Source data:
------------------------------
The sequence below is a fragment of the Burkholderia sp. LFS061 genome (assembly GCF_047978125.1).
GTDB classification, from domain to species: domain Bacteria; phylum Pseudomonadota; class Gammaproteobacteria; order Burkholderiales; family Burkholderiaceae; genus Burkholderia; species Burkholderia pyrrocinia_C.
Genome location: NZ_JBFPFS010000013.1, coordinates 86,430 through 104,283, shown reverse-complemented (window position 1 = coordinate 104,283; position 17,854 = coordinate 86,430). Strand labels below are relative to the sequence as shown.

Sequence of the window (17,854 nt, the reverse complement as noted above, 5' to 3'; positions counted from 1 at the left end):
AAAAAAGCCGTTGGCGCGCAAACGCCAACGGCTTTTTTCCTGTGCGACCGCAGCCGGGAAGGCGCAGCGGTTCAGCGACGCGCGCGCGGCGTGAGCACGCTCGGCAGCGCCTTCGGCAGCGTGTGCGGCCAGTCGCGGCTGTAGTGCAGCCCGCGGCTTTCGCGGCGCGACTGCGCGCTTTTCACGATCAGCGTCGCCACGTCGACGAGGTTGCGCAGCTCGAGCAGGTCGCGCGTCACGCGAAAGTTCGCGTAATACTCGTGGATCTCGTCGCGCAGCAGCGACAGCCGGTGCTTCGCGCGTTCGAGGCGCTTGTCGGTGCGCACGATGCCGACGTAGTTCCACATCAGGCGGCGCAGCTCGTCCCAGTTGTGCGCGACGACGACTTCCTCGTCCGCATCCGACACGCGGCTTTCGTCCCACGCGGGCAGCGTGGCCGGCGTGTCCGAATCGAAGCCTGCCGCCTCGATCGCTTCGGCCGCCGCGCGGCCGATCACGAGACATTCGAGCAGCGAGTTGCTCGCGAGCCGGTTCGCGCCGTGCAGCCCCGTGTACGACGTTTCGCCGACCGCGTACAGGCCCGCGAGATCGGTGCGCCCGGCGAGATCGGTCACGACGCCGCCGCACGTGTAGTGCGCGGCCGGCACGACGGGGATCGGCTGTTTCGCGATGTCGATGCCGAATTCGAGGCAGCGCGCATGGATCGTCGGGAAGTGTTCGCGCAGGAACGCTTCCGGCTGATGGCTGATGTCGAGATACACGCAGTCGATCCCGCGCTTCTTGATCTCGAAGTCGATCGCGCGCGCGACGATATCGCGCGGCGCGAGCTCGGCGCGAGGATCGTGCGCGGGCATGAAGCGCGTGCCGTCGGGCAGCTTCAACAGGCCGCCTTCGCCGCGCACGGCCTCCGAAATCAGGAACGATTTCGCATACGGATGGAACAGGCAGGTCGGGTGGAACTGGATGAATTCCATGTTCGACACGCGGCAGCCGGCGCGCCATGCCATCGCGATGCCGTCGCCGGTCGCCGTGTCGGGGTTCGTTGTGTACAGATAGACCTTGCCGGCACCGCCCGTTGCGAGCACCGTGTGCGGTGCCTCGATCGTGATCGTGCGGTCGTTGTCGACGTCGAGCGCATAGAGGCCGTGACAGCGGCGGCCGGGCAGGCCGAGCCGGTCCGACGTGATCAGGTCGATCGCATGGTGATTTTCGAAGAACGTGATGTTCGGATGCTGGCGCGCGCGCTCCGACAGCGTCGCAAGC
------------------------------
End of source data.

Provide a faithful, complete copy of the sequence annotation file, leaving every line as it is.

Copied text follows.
The sequence below is a fragment of the Burkholderia sp. LFS061 genome (assembly GCF_047978125.1).
GTDB classification, from domain to species: domain Bacteria; phylum Pseudomonadota; class Gammaproteobacteria; order Burkholderiales; family Burkholderiaceae; genus Burkholderia; species Burkholderia pyrrocinia_C.
Genome location: NZ_JBFPFS010000013.1, coordinates 86,430 through 104,283, shown reverse-complemented (window position 1 = coordinate 104,283; position 17,854 = coordinate 86,430). Strand labels below are relative to the sequence as shown.

Sequence of the window (17,854 nt, the reverse complement as noted above, 5' to 3'; positions counted from 1 at the left end):
AAAAAAGCCGTTGGCGCGCAAACGCCAACGGCTTTTTTCCTGTGCGACCGCAGCCGGGAAGGCGCAGCGGTTCAGCGACGCGCGCGCGGCGTGAGCACGCTCGGCAGCGCCTTCGGCAGCGTGTGCGGCCAGTCGCGGCTGTAGTGCAGCCCGCGGCTTTCGCGGCGCGACTGCGCGCTTTTCACGATCAGCGTCGCCACGTCGACGAGGTTGCGCAGCTCGAGCAGGTCGCGCGTCACGCGAAAGTTCGCGTAATACTCGTGGATCTCGTCGCGCAGCAGCGACAGCCGGTGCTTCGCGCGTTCGAGGCGCTTGTCGGTGCGCACGATGCCGACGTAGTTCCACATCAGGCGGCGCAGCTCGTCCCAGTTGTGCGCGACGACGACTTCCTCGTCCGCATCCGACACGCGGCTTTCGTCCCACGCGGGCAGCGTGGCCGGCGTGTCCGAATCGAAGCCTGCCGCCTCGATCGCTTCGGCCGCCGCGCGGCCGATCACGAGACATTCGAGCAGCGAGTTGCTCGCGAGCCGGTTCGCGCCGTGCAGCCCCGTGTACGACGTTTCGCCGACCGCGTACAGGCCCGCGAGATCGGTGCGCCCGGCGAGATCGGTCACGACGCCGCCGCACGTGTAGTGCGCGGCCGGCACGACGGGGATCGGCTGTTTCGCGATGTCGATGCCGAATTCGAGGCAGCGCGCATGGATCGTCGGGAAGTGTTCGCGCAGGAACGCTTCCGGCTGATGGCTGATGTCGAGATACACGCAGTCGATCCCGCGCTTCTTGATCTCGAAGTCGATCGCGCGCGCGACGATATCGCGCGGCGCGAGCTCGGCGCGAGGATCGTGCGCGGGCATGAAGCGCGTGCCGTCGGGCAGCTTCAACAGGCCGCCTTCGCCGCGCACGGCCTCCGAAATCAGGAACGATTTCGCATACGGATGGAACAGGCAGGTCGGGTGGAACTGGATGAATTCCATGTTCGACACGCGGCAGCCGGCGCGCCATGCCATCGCGATGCCGTCGCCGGTCGCCGTGTCGGGGTTCGTTGTGTACAGATAGACCTTGCCGGCACCGCCCGTTGCGAGCACCGTGTGCGGTGCCTCGATCGTGATCGTGCGGTCGTTGTCGACGTCGAGCGCATAGAGGCCGTGACAGCGGCGGCCGGGCAGGCCGAGCCGGTCCGACGTGATCAGGTCGATCGCATGGTGATTTTCGAAGAACGTGATGTTCGGATGCTGGCGCGCGCGCTCCGACAGCGTCGCAAGC